Lalo Alcaraz is the creator of the national syndicated daily comic strip “La Cucaracha,” a writer on the upcoming TV series Bordertown, and co-host of KPFK Radio’s The Pocho Hour of Power. Before participating in a discussion of the role cartoons play in politics and war, he talked karaoke, Mexican nicknaming magic, and why he loves the friction of Los Angeles.
What word or phrase do you use most often?
I say híjole a lot. It kinda means sheesh or wow. Kind of face-palming.
What’s the biggest difference between writing a cartoon for print and a cartoon for TV?
Well, a cartoon in print doesn’t have millions of dollars of liability tied to it.
What’s the best advice you’ve ever received?
Every time somebody would tell me not to go to college, I would do the opposite, so that was pretty good advice—because I kept going to college.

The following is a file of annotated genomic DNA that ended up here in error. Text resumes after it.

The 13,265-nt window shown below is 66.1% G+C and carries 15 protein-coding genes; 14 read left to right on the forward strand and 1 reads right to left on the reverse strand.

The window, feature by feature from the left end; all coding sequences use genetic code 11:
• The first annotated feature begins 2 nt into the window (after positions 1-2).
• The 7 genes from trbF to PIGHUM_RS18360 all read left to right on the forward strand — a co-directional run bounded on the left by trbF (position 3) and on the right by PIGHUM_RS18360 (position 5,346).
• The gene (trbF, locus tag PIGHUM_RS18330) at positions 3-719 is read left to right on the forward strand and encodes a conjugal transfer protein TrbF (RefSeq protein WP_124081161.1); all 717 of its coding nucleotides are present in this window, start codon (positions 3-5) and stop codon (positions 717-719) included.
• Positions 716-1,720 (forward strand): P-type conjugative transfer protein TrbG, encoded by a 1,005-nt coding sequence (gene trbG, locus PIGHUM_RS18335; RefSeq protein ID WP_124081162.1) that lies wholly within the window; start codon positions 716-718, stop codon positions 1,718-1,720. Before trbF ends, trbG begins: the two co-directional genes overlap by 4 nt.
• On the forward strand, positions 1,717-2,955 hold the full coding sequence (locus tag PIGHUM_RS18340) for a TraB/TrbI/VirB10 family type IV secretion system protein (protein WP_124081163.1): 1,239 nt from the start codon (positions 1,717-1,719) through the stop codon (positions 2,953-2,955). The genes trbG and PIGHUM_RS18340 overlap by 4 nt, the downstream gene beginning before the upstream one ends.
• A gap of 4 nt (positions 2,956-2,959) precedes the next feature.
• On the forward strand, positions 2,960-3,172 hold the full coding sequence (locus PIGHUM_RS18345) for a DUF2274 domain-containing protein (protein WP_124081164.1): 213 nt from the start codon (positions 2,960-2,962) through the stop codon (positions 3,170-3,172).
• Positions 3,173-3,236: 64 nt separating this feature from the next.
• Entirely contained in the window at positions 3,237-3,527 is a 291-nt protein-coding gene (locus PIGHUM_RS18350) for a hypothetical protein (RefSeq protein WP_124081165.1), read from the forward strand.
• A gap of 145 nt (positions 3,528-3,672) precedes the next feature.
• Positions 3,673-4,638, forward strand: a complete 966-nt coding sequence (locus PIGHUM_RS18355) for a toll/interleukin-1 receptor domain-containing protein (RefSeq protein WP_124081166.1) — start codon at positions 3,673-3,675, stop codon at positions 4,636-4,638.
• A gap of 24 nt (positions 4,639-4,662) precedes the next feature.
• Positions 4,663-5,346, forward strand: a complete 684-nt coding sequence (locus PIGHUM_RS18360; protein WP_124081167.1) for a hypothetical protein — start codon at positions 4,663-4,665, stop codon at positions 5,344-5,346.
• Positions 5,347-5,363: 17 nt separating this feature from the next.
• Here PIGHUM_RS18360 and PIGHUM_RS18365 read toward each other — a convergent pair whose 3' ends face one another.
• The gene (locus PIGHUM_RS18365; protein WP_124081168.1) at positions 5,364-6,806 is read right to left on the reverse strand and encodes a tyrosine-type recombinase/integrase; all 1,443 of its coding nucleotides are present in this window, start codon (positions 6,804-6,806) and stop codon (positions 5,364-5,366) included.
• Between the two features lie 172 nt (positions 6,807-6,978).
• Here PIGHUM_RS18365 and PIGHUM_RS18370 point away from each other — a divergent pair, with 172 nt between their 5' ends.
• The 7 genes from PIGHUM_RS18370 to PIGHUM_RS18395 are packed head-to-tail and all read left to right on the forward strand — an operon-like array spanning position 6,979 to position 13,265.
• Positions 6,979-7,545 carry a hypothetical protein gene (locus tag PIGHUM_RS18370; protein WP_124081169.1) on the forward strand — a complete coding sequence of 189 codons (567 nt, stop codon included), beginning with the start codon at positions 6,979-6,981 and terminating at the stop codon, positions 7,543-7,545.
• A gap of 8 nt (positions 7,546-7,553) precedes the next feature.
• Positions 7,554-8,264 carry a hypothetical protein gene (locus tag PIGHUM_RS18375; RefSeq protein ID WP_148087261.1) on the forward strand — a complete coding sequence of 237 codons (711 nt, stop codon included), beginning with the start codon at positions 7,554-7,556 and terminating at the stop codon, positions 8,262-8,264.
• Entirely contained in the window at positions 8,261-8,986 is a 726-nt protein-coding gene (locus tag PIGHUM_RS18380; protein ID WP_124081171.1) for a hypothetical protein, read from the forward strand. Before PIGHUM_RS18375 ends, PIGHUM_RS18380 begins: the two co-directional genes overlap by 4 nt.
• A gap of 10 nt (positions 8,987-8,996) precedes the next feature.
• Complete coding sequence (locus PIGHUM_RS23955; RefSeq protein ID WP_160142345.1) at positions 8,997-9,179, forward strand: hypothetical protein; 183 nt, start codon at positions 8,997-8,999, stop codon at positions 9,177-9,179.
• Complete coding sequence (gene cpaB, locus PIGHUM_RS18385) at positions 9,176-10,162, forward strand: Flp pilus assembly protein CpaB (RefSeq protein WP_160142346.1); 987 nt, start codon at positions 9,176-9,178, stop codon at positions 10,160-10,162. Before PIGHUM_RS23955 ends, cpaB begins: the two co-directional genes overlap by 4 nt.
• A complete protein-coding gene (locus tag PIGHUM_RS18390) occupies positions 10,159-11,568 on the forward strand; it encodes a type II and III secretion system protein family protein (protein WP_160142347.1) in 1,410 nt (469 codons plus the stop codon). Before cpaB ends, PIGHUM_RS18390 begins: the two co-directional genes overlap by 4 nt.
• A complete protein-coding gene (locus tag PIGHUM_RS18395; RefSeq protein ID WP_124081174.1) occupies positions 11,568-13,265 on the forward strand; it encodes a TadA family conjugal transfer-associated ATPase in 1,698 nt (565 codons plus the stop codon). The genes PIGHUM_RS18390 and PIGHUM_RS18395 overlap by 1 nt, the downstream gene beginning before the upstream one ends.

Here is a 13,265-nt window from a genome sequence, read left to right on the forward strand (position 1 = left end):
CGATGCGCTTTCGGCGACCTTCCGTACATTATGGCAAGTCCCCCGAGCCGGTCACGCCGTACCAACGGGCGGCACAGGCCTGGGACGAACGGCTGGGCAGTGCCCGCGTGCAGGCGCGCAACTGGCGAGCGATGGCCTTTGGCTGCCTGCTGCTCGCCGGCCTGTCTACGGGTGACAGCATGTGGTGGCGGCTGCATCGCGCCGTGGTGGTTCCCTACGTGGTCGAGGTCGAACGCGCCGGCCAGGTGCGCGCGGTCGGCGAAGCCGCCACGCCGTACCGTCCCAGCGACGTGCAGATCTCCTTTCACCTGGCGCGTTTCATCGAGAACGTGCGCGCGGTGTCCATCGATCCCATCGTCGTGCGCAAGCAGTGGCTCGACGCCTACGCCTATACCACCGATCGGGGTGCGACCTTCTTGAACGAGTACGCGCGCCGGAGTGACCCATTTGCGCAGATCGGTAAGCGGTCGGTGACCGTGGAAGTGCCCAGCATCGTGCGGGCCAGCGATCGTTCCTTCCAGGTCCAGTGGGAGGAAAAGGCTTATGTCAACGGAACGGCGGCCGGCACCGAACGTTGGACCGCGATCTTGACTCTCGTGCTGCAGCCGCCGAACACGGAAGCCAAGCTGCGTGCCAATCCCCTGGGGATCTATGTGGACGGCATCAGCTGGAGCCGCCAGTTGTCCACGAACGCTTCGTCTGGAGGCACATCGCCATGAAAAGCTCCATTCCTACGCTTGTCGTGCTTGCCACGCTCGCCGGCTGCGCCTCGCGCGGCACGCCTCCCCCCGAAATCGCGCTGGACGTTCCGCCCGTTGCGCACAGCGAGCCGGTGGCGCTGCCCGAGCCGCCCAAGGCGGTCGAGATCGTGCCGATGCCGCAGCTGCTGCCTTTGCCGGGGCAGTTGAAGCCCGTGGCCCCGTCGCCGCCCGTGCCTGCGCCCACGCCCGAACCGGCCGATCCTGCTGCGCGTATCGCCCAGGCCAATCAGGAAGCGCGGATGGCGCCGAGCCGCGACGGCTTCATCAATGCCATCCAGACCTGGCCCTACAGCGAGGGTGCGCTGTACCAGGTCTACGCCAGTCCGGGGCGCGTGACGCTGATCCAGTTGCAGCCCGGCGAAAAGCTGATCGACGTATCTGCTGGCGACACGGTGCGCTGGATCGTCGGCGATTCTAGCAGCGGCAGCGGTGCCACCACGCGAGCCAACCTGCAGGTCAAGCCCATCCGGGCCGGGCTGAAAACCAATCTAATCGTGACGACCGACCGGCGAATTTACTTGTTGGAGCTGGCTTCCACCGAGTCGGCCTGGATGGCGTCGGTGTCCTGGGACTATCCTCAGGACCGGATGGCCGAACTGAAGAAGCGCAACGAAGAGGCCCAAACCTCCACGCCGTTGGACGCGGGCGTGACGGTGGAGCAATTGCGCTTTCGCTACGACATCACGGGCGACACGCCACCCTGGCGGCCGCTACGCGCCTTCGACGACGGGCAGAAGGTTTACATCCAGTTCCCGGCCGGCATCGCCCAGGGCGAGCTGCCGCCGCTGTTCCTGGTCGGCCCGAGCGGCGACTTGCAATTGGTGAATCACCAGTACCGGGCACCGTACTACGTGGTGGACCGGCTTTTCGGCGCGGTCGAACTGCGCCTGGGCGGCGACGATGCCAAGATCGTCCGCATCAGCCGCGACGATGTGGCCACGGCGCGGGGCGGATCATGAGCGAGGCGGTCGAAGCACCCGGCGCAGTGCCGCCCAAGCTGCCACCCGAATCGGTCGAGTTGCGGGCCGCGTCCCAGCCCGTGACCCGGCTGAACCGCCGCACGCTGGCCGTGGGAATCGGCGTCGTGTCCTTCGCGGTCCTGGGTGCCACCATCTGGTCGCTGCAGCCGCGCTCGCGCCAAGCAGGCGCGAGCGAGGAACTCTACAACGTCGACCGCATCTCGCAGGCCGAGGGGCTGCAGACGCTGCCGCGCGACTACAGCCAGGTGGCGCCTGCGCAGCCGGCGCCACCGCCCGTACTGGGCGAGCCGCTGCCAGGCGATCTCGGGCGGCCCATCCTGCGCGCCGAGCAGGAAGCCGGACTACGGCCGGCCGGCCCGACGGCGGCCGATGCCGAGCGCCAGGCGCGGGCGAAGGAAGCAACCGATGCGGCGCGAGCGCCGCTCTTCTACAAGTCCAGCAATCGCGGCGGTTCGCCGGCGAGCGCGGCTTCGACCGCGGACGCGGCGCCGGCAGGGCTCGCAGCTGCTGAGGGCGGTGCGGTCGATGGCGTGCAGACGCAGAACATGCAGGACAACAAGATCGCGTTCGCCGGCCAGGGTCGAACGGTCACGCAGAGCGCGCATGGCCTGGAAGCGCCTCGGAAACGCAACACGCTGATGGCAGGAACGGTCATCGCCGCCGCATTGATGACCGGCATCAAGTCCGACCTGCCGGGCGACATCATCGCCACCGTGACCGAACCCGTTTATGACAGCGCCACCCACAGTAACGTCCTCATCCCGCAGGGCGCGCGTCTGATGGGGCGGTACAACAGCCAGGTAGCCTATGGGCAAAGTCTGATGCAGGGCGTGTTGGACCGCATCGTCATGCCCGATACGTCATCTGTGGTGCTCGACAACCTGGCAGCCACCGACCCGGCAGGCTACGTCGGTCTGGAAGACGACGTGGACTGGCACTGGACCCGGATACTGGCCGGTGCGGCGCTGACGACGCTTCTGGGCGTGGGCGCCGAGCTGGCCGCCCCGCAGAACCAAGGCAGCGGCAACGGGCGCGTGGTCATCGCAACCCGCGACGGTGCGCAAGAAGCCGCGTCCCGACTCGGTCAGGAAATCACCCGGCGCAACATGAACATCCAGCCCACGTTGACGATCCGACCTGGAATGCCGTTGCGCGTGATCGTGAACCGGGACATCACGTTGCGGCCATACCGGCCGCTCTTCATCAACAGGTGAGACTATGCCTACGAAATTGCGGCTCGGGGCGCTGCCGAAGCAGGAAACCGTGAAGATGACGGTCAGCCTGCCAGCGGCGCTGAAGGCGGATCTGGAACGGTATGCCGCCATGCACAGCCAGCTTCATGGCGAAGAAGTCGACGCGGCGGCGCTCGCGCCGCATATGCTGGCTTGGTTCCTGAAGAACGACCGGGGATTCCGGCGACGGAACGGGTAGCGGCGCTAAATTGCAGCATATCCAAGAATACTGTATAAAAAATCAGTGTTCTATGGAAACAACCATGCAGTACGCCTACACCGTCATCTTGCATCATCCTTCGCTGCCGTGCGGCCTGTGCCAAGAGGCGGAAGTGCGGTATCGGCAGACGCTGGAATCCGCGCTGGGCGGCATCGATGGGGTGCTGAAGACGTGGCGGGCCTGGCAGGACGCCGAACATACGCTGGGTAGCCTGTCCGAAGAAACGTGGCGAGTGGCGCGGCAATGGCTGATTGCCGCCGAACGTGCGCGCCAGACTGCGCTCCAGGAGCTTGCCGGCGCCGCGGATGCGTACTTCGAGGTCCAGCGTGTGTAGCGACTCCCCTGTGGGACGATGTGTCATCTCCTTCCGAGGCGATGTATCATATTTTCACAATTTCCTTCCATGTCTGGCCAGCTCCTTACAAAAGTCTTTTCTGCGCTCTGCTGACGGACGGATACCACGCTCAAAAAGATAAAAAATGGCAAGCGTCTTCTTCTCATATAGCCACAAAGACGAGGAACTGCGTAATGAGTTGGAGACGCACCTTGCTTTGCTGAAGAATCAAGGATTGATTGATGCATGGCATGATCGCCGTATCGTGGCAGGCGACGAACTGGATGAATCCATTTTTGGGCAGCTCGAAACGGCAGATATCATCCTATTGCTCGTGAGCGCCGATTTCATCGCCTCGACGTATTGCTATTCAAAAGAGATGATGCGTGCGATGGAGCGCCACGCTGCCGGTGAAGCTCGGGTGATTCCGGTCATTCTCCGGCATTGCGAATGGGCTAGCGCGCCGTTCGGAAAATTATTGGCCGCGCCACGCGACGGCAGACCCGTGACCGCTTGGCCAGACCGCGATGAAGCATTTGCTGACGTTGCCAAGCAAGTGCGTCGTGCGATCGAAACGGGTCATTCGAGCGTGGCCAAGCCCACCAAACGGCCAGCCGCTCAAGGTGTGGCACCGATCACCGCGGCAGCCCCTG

What’s the last thing that made you laugh?
(Laughs.) Wow. For me, man, everything makes me laugh. (Laughs.) This question.
What’s your go-to karaoke song?
I have a go-to karaoke bar, but I just listen. Is that a lame answer?
What’s your go-to karaoke bar?
That is none of anybody’s business.
What’s your favorite thing about Los Angeles?
The friction. Because I’ve made my career off of friction between people.
What’s the best part of hosting your own radio show?
The lack of preparation and the chance to riff on an open microphone. That’s my favorite thing in the world.
Did you have any nicknames as a kid?
Well, everybody called me Eddie, but that’s not really a nickname. Mexicans, we have nicknames for everything, but they all involve name or appearance. I’ve got to say, my dad had the Mexican nicknaming magic, and that’s an ability to give a nickname for life for someone. And I got some of that magic in ways.
What surprises you most about your life right now?
That I manage to not starve.
What’s your favorite building in Los Angeles?
You know, I kind of like City Hall.